There is a compelling argument that the boating industry is poised for increased demand and success over the coming years. A quick review of the key economic data provides the key indicators for increasing consumer confidence and spending. As an example, the economy grew 3.1 per cent over the last year and productivity was up 3.3 per cent. Household spending has continued to rise and one sector (new cars) saw a rise of 6.6 per cent. When these are considered in combination with low inflation, low unemployment and stable low interest rates there is certainly an economic framework that promotes growth and spending.

So what are the factors that influence someone to buy a boat for recreation? Discretional spending relies on desire, confidence and perception. The past few years have made purchasers conservative however confidence and self perception of wealth are continuing to rise based on the following key factors:

Income security – Low unemployment, economic growth and low inflation promote stability in the labour market increasing job security. Importantly, there is limited capacity in the labour market to absorb growth so there is potential of labour shortages ahead.

Perception of wealth is affected by real estate prices and the stock market whilst real estate in the major capital cities has shown modest growth in recent years the Australian stock market is up 50 per cent from the lows of 2009 having a significant effect on investments and super funds. However, tightened banking conditions over recent years have limited the supply of residential real estate leading to a potential for pent up demand and associated future price rises. This is starting to manifest itself with Auction clearance rates up significantly on the same time last year.

Taking all this into account, the future for consumer sentiment and spending is bright. But what do the buyers want? Our biggest competition remains alternative forms of recreation, whether, for example, that be overseas holidays or caravanning. It is up to all of us to position boating as the preferred affordable recreation choice. One thing is for sure, consumers won’t be looking for what they have already had. That is, we need to deliver new products, new ownership options and new lifestyle choices to meet the changing market. We need to find new ways to engage with kids in boating, to encourage families and to provide pathways for older Australians (the largest growth sector) to get into boating.

There will always be winners and losers. The high Australian dollar has certainly created opportunities for importers and headaches for exporters. For the consumer, there has never been a cheaper time to buy a boat, new or second hand as business models adapt to the new world. This has forced often painful changes within the industry. Without downplaying the significance of this to individual business, this is the commercial reality of changing economic circumstances. What will be interesting to see is which businesses adapt to fill the areas of demand and opportunity in the market as it grows over the coming years, as it inevitably will.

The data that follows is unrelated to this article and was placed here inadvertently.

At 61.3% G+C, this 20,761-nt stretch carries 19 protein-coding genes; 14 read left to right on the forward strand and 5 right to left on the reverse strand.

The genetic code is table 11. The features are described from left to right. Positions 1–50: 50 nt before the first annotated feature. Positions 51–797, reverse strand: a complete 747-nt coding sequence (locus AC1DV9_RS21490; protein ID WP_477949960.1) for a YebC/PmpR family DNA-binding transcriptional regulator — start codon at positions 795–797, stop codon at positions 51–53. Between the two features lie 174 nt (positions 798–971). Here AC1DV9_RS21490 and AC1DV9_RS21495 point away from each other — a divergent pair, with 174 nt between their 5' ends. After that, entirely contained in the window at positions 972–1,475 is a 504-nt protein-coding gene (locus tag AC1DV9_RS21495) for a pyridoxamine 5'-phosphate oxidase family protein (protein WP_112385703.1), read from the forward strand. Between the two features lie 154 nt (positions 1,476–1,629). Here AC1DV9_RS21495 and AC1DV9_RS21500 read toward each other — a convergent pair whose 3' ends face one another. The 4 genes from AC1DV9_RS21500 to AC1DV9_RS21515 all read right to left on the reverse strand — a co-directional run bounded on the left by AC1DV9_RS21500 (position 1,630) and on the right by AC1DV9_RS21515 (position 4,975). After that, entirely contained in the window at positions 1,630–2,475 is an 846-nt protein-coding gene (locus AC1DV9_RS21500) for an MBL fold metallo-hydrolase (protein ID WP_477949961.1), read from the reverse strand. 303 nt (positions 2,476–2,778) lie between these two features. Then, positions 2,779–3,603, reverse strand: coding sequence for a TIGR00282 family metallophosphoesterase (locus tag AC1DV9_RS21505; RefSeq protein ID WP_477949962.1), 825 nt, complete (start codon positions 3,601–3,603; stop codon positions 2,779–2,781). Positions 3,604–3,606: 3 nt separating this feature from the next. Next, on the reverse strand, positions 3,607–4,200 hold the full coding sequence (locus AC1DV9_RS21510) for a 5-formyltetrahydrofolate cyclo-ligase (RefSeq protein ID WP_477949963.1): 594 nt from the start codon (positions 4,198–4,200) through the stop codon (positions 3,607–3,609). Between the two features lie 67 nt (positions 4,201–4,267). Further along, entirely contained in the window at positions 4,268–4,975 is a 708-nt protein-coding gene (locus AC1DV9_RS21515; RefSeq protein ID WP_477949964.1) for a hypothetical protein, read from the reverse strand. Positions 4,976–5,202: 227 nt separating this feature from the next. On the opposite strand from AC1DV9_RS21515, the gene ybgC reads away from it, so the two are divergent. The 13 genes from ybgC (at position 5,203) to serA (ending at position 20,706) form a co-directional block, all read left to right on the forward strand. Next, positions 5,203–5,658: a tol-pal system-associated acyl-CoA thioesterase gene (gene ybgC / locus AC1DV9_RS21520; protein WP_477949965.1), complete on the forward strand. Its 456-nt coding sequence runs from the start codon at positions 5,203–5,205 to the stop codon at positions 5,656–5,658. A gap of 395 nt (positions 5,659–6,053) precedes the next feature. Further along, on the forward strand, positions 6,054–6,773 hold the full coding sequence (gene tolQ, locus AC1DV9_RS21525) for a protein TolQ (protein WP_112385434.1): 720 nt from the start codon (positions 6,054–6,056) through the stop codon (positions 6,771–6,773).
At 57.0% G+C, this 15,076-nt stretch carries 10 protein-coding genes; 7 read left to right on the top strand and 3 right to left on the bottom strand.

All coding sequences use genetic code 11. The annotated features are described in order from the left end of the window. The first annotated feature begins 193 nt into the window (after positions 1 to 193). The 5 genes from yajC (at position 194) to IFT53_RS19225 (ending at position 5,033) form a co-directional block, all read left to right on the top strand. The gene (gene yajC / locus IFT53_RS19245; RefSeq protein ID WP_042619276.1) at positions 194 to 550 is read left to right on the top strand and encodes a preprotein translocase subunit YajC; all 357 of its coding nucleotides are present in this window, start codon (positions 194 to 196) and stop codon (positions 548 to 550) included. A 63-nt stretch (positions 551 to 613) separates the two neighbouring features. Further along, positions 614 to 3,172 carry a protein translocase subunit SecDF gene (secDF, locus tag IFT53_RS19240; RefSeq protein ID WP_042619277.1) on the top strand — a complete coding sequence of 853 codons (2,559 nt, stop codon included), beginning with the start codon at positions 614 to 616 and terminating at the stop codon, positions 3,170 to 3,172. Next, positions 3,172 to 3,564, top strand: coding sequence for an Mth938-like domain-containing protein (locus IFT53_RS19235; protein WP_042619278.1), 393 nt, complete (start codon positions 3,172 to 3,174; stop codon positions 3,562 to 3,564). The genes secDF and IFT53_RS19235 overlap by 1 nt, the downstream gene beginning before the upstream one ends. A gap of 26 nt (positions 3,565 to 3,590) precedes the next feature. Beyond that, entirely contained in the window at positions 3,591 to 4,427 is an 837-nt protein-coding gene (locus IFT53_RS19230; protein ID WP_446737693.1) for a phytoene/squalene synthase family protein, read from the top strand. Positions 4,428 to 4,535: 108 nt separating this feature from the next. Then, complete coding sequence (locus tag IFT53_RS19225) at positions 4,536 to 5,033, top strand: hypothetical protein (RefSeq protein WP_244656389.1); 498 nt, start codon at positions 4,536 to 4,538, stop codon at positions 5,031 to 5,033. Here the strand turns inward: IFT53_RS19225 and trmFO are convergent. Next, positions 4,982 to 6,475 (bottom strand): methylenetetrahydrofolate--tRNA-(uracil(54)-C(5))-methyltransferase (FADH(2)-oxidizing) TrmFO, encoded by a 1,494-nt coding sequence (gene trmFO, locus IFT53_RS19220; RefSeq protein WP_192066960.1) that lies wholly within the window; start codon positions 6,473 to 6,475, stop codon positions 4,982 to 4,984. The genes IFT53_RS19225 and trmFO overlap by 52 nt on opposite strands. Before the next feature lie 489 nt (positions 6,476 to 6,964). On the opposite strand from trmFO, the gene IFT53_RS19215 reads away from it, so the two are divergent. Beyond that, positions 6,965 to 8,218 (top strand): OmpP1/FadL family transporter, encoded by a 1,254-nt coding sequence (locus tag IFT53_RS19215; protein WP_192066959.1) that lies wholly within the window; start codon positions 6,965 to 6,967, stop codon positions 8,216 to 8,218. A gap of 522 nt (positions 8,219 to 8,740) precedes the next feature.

As we head into the boat show season we will see the continuing trend for the shows to be more than just a place to see and buy a boat. Greater emphasis on festival style entertainment and lifestyle is the key to greater engagement. It’s all about the lifestyle and a sense of belonging within the friendly boating community, and after all, the boat is just the tool to deliver the lifestyle. Interestingly, much of the promotion of boating and boating products still feature the product as the hero. In my view, this is a mistake, as the key motivators are the outcomes that boating provides whether it be better fishing, the adrenaline of tow sports or relaxing with friends and family in locations you can only access by boat.

There needs to be industry wide collaboration to set the boating lifestyle apart from its competition. The marine13 Conference in Sydney in April this year provides the opportunity for participants from all sectors of the industry to come together and set the direction for the industry for years to come through the sharing of ideas, information and inspiration. With over 60 speakers committed to present over two days there is an unprecedented opportunity to learn from the experience of others and put new ideas into practice in our own business lives.

The glass is half-full and there is reason to be optimistic about the future prospects of the boating industry in Australia. The economic framework is right, the financial capacity and wealth has returned and consumer confidence is on the rise. After years of uncertainty, we are six months away from the federal election that will, hopefully, deliver political certainty, notwithstanding the result and lead us into a period of confidence and prosperity that will make the Spring and Summer of 2013 a time of record sales and activity. Only if we believe this is truly possible, and put all of our effort into achieving this goal, will we have a chance of making it a reality. 

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